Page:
Looking back at FIG. 3, the connector 138 of the charging assembly 120 transmits electricity and signals from outside the casing 102 to the cavity 110 of the casing 102. The connector 138 is defined by a charge reception end 140 and a charge transmission end 146. The electrical and signal transmission is carried from the charge reception end 140 to the charge transmission end 146. The charge transmission end 146 may be configured to mate with a port in the communication device 200. The charge transmission end 146 includes at least one member selected from the following: a USB, a mini USB, and a Micro USB. A printed circuit board assembly 142 and a cap 144 overlay the charge reception end 140. The printed circuit board assembly 142 may be ASIC controlled.

As illustrated in FIG. 7A, the second feature that enables shock absorption for the communication device 200 inside the casing 102 includes a plurality of springs 148. The springs 148 are positioned on the at least one chamber sidewall 116 of the charge chamber 114. In one embodiment, the springs 148 comprise six equidistant metal springs 148 that position on the chamber sidewall 116. Though, any number of springs 148, or configuration of tensioning members may be used. The charge chamber 114 is shaped to include a space between the charging assembly 120 and the chamber sidewall 116. The space enables the springs 148 to form a flexible, shock absorbing surface inside the chamber sidewalls 116, such that the charging assembly 120 has freedom to press against the chamber sidewalls 116.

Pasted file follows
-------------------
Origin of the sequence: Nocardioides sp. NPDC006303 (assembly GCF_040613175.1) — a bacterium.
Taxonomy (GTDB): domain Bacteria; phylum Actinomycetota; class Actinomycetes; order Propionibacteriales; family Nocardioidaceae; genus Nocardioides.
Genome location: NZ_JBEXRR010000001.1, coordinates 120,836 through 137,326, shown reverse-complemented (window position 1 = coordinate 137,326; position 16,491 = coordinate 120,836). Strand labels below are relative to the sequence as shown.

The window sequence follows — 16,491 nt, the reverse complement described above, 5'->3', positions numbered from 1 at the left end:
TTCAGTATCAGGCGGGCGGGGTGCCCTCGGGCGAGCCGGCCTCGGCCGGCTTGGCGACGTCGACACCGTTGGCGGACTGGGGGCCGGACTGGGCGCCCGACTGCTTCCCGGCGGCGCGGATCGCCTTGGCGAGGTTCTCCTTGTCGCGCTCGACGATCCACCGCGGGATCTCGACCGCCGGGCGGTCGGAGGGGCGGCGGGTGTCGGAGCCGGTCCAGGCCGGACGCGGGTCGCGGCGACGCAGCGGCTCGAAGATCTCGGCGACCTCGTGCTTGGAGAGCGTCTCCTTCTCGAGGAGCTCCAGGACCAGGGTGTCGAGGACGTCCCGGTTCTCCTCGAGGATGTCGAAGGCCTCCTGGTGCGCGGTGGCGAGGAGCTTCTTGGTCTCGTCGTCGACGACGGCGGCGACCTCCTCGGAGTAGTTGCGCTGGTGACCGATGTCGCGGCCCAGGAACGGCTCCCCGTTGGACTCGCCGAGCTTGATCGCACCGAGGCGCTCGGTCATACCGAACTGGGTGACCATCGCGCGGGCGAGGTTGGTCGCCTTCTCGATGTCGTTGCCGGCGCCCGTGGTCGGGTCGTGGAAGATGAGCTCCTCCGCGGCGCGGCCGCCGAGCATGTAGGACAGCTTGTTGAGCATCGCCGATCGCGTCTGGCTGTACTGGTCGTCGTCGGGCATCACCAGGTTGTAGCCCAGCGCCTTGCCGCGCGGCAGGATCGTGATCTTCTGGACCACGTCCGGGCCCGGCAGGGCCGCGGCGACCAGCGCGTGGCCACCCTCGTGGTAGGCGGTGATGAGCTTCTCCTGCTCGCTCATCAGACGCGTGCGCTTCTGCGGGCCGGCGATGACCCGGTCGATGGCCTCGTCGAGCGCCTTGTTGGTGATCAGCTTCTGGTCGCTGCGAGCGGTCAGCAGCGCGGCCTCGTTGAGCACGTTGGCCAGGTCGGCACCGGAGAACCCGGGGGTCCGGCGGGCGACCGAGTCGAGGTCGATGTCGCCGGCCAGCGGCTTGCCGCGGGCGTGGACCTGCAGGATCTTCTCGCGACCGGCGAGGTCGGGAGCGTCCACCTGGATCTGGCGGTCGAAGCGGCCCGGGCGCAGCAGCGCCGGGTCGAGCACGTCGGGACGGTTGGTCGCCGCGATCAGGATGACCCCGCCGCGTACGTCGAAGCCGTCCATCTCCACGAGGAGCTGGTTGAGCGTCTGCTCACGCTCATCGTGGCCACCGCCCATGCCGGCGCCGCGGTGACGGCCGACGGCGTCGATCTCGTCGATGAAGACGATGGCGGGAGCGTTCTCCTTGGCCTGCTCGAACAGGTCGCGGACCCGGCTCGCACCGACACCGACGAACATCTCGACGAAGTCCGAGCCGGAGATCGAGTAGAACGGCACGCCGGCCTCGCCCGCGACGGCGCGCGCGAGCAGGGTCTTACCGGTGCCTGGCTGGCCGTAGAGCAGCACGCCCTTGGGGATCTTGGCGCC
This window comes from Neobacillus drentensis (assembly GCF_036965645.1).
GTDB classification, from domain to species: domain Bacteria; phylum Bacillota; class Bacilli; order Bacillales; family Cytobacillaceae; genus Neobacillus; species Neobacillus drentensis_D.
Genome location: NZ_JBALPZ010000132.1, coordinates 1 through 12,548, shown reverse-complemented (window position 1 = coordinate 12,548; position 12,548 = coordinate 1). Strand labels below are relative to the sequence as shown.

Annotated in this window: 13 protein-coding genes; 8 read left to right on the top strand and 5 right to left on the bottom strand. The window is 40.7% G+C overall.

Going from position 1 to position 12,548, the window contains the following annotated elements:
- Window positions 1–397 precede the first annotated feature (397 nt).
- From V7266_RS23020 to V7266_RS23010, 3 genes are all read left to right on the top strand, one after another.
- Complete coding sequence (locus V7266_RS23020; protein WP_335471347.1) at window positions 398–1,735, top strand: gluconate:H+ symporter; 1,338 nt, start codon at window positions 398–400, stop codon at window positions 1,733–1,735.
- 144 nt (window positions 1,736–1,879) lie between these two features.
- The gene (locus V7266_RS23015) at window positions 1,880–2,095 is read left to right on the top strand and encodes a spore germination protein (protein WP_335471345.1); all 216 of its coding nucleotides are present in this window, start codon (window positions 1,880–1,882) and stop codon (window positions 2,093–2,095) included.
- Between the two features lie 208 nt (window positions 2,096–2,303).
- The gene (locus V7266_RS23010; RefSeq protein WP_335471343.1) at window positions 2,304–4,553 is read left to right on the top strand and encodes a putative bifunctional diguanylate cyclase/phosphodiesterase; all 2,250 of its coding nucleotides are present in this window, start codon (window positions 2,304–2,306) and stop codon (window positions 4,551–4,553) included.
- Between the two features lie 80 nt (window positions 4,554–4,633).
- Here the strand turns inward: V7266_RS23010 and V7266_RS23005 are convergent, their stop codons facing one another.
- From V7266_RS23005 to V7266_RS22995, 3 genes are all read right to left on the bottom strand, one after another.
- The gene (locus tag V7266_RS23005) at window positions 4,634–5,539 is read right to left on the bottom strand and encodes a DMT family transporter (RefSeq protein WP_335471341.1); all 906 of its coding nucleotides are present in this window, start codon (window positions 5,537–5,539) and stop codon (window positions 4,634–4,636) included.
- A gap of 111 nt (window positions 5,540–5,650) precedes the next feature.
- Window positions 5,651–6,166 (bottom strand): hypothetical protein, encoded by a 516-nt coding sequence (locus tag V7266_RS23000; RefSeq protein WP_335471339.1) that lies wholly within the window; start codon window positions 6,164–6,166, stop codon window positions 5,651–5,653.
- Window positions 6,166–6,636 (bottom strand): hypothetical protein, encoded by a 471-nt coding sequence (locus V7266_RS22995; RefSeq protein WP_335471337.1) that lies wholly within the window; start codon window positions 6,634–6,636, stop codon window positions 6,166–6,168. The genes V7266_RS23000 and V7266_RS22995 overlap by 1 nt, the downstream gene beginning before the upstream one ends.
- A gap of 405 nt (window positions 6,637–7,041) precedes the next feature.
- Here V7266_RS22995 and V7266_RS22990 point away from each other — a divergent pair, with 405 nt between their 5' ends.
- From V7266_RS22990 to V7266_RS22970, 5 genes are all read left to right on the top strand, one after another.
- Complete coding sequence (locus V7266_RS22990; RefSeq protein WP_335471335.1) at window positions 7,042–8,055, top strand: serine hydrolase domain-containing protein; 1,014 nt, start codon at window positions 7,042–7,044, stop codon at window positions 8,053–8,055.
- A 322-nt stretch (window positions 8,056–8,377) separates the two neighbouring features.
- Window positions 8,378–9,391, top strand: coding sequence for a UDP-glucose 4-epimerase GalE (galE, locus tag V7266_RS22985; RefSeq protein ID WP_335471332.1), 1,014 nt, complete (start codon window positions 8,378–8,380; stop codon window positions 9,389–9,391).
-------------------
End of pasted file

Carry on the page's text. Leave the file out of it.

As shown in FIG. 7B, the springs 148 are configured to absorb shocks that are applied to the casing 102 by flexing when the casing 102 is impacted, and thereby distribute the forces applied to the charging assembly 120 and the communication device 200 inside the casing 102. Thus, the springs 148 help the communication device 200 to float inside the casing 102, when attached to the charging assembly 120.

In general though, the flexible tabs 134a-c of the mounts 132a-b, the springs 148 on the chamber sidewall 116, and the flexible material, i.e., elastomer, work in conjunction to create a free floating effect for the charging assembly 120, and thereby the attached communication device 200 inside the casing 102. In this manner, the communication device 200 has enough movement and free play to float along the x, y, and z axes of the casing 102, while still maintaining stability (FIGS. 6B and 7B).

Additionally, the flexible tabs 134a-c springs 148, and flexible material 152 absorb a substantial portion of the impact forces, such that energy attenuation and uniform impact distribution on the charging assembly 120 results in shock absorption for the attached communication device 200. It is also significant to note that the magnetic strip 156 that may be embedded in the casing sidewall 106 imparts a small magnetic force on the communication device 200 that helps create the floating effect.

Since many modifications, variations, and changes in detail can be made to the described preferred embodiments of the invention, it is intended that all matters in the foregoing description and shown in the accompanying drawings be interpreted as illustrative and not in a limiting sense. Thus, the scope of the invention should be determined by the appended claims and their legal equivalence.